Real-time bomb scanner to revolutionise airport security

24 Aug Real-time bomb scanner to revolutionise airport security

A team of European scientists have created a real-time, hand-held chemical sensor with stand-off detection capabilities that will increase airport safety, reduce car emissions, and combat unnecessary food wastage.

The device can scan from a distance of up to 30 metres and is capable of instantaneous, real-time, unambiguous detection. Harnessing new photonics technology, the device uses spectroscopic sensors, that read the unique frequencies, or ‘signatures’ given off when liquids or gasses interact with light.

With real-time scanning delivering a realistic detection rate of one every few seconds, and therefore a rate of 1200 per hour, the new device can deliver over 6 times more capability than state of the art trace portal scanners that detect bombs and illegal drugs at a rate of 180 of passengers per hour.

While the device has many other capabilities, such as the early detection of diseases, scanning for bacteria in fridges or even detecting the presence of alcohol from afar, its stand-off detection capabilities mean the small device could be installed on the front of airports, scanning crowds in real-time for suspicious material, like explosives or illegal drugs, before they even entered the building.

The MIRPHAB, or ‘Mid-Infrared photonics devices fabrication for chemical sensing and spectroscopic applications’ project, is being coordinated by CEA-Leti, France, and has received funding of €13,013,967.39 from the European Commission’s Photonics Public Private Partnership under the Horizon 2020 program, and €2,005,280.00 from the Swiss Government.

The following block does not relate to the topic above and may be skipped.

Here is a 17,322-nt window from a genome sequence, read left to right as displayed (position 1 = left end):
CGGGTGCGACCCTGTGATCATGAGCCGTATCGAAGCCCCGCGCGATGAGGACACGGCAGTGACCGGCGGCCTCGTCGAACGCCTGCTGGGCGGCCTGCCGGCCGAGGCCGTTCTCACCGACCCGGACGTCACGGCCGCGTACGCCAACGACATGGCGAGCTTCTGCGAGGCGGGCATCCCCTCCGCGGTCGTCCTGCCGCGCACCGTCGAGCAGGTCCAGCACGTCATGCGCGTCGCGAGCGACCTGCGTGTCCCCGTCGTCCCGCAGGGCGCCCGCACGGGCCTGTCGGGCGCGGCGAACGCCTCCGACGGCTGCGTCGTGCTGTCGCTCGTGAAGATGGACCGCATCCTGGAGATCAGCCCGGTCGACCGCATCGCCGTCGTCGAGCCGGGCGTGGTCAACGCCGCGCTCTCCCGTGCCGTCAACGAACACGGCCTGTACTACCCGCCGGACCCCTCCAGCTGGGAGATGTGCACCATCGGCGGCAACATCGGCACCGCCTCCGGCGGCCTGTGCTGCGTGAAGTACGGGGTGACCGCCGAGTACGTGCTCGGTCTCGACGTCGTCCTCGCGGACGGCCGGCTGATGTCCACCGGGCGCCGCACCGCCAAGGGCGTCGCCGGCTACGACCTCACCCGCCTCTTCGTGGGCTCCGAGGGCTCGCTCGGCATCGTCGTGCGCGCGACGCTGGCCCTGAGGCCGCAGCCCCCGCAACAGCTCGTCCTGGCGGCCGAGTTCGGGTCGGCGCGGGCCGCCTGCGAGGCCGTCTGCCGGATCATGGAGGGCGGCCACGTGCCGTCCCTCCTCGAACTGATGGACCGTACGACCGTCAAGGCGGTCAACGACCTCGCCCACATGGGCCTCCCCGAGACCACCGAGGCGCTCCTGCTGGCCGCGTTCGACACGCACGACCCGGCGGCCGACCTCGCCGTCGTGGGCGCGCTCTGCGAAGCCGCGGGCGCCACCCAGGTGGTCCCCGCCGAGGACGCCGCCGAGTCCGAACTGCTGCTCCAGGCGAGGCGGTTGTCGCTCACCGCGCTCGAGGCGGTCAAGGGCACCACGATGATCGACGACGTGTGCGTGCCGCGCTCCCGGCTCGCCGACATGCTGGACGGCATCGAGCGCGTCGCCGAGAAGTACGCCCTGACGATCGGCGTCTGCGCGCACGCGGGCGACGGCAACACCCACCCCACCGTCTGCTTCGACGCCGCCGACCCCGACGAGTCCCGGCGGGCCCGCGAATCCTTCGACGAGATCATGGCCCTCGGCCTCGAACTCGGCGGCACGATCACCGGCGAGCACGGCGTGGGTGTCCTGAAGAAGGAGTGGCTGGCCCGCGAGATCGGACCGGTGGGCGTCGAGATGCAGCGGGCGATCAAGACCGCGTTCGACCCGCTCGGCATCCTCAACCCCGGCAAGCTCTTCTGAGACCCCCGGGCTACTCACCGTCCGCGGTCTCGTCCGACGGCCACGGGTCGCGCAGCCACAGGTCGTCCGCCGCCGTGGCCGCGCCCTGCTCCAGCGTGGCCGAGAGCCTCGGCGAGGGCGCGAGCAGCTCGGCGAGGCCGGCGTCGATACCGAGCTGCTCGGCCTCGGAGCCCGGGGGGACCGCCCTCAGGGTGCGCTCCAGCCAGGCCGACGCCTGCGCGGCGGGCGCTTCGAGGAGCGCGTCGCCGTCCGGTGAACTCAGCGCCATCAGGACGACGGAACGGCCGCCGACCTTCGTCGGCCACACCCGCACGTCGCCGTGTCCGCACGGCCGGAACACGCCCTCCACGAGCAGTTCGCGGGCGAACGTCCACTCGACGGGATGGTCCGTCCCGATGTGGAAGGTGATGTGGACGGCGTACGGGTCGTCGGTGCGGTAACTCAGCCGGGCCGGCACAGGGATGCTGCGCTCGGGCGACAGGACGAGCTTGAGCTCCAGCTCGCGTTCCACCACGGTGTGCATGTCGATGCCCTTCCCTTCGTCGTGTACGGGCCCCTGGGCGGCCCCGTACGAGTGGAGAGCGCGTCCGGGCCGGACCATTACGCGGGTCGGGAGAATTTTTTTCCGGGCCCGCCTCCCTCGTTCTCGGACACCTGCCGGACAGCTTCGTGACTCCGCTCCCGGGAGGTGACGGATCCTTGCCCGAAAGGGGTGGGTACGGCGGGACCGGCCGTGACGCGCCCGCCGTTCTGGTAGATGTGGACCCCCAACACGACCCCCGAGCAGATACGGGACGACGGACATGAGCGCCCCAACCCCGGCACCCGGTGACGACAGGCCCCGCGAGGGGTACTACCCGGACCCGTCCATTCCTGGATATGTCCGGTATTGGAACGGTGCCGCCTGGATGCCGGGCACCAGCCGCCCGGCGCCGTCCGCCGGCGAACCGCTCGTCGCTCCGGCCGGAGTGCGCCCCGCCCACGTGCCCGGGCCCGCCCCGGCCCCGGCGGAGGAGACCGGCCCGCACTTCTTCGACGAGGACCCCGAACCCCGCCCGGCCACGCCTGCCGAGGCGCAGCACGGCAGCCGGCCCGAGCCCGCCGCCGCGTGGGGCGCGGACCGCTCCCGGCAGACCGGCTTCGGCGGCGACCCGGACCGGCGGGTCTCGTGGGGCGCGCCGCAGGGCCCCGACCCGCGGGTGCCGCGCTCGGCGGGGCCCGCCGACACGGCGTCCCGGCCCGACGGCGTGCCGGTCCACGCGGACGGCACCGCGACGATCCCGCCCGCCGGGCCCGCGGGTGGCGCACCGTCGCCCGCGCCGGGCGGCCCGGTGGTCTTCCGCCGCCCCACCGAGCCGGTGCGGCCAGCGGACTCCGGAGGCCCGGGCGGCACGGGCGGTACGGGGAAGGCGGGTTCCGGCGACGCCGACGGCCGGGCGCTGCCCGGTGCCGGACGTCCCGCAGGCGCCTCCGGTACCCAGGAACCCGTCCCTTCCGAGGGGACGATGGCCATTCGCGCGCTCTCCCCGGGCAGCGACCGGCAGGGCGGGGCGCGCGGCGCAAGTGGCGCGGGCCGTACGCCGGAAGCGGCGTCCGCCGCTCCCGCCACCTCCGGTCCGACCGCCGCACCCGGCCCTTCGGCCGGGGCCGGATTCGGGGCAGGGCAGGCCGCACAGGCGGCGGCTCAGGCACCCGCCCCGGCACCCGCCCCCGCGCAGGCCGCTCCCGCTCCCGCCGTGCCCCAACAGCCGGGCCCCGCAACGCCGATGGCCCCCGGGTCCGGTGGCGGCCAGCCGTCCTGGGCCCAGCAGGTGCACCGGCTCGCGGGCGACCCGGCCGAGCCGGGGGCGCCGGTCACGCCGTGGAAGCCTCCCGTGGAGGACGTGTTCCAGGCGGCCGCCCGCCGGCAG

Project coordinator Sergio Nicoletti says “we are making the next generation of sensors that are compact, low cost and low on power consumption and capable real-time detection where the speed and sensibility is unrivaled. We want to shrink current technology down to the size of a mobile phone”.

Jose Pozo, Director of Technology and Innovation, at the European Photonics Industry Consortium (EPIC) says, “Spectroscopic sensing in the MIR wavelength band (3 ÷ 12 μm) is a powerful analytical tool to address societal challenges like climate change or monitoring emission controls.”

“In this wavelength band, the so-called “fingerprint region”, chemicals exhibit intense adsorption features allowing superior detection capabilities and unambiguous identification”, said Pozo.

With links already established in sectors such as health, automotive, medical and domestic, Pozo explains that MIRPPHAB will turn these achievements into business and commercial opportunities for both SMEs and large industrial groups.

“Within MIRPHAB, we have set the ambitious goal of creating a commercially viable pilot line for the fabrication of Mid-IR sensors that is ready for business by 2020. This result will be achieved by setting up and operating a fabrication platform, offering open access for fast Mid-IR device prototyping to European industry.

“Any European company with a business on analytical sensing can apply. They will receive matching funding to cover the prototyping costs of the MID-IR sensing system of up to €230K. Such a system will be integrated from mature components from our extended library, including laser sources, detectors and micro-optics. Furthermore, the related services to prototyping also include micro assembly and standard reliability studies”, said Pozo.

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